This largely theoretical article describes the balance between two medical decision making principles – beneficence and autonomy – and the growing shift towards a model of an autonomous, informed and participatory patient. The article proposes that shared decision making (SDM) strikes a balance between beneficence and autonomy and thus it should be adopted more widely. The authors review policy options for implanting SDM more widely through practice models, state policy incentives, and federal requirements. The article provides some detailed examples from health systems and states that have implemented SDM through the above models, and proposes a three-step process for implementing a nationwide practice of SDM.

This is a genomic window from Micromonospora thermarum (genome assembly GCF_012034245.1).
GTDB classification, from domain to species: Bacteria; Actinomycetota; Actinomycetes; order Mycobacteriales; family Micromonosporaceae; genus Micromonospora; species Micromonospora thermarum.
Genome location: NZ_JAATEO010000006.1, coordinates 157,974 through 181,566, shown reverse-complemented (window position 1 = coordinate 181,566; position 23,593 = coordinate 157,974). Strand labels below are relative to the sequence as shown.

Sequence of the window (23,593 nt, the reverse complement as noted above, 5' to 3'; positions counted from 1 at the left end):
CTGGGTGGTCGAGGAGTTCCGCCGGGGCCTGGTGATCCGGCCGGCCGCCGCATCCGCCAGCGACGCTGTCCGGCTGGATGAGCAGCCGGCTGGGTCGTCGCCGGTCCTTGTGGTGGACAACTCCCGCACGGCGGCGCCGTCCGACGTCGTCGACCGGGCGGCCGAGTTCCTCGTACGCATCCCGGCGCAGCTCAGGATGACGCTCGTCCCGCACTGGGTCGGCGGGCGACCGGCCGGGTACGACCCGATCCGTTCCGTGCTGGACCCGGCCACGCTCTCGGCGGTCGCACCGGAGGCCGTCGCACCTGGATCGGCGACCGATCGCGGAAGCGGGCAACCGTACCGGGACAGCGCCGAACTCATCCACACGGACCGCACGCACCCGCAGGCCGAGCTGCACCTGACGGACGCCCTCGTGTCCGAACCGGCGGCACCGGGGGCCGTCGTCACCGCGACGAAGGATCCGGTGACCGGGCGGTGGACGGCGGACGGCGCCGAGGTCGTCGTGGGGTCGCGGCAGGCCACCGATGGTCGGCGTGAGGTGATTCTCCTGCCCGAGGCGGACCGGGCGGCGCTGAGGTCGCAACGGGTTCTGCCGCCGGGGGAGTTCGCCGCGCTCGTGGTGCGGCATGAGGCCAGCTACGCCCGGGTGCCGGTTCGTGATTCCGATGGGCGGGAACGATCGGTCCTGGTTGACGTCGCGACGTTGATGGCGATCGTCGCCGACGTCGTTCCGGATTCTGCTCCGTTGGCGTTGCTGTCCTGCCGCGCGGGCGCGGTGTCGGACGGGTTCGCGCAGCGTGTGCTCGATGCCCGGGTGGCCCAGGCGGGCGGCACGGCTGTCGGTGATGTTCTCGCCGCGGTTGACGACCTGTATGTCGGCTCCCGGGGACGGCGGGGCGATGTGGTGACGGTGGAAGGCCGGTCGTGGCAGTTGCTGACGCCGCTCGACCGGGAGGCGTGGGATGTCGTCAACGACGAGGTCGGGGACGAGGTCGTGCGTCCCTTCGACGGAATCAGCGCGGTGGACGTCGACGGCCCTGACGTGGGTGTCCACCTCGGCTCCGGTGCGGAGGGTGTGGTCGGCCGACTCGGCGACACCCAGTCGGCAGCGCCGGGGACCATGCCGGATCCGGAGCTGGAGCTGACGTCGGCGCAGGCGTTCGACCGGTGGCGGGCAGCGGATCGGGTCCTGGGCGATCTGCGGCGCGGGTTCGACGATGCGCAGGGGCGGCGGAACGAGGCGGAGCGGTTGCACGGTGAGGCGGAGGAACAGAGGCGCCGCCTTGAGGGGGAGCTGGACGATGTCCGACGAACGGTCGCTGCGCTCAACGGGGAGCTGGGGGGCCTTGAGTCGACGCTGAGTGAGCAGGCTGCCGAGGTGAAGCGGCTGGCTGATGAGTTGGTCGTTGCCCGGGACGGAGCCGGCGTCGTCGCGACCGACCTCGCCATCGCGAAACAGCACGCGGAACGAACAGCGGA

This article provides details of a study that found that using a decision aid in conjunction with shared decision making offered protection for physicians against a malpractice ruling in a mock trial. Focus groups representing potential jurors were presented with a case where a man was sued after being diagnosed with prostate cancer following an earlier decision not to obtain a Prostate Specific Antigen (PSA) test due to his physician’s advice. When potential jurors in focus groups were told the physician showed the patient a video decision aid for a PSA test, 94% felt the standard of care had been met and only 4% felt harm had been caused. This offered significant protection compared to only a note in the medical record, where 72% of potential jurors felt the standard of care had been met and 23% felt harm had been caused.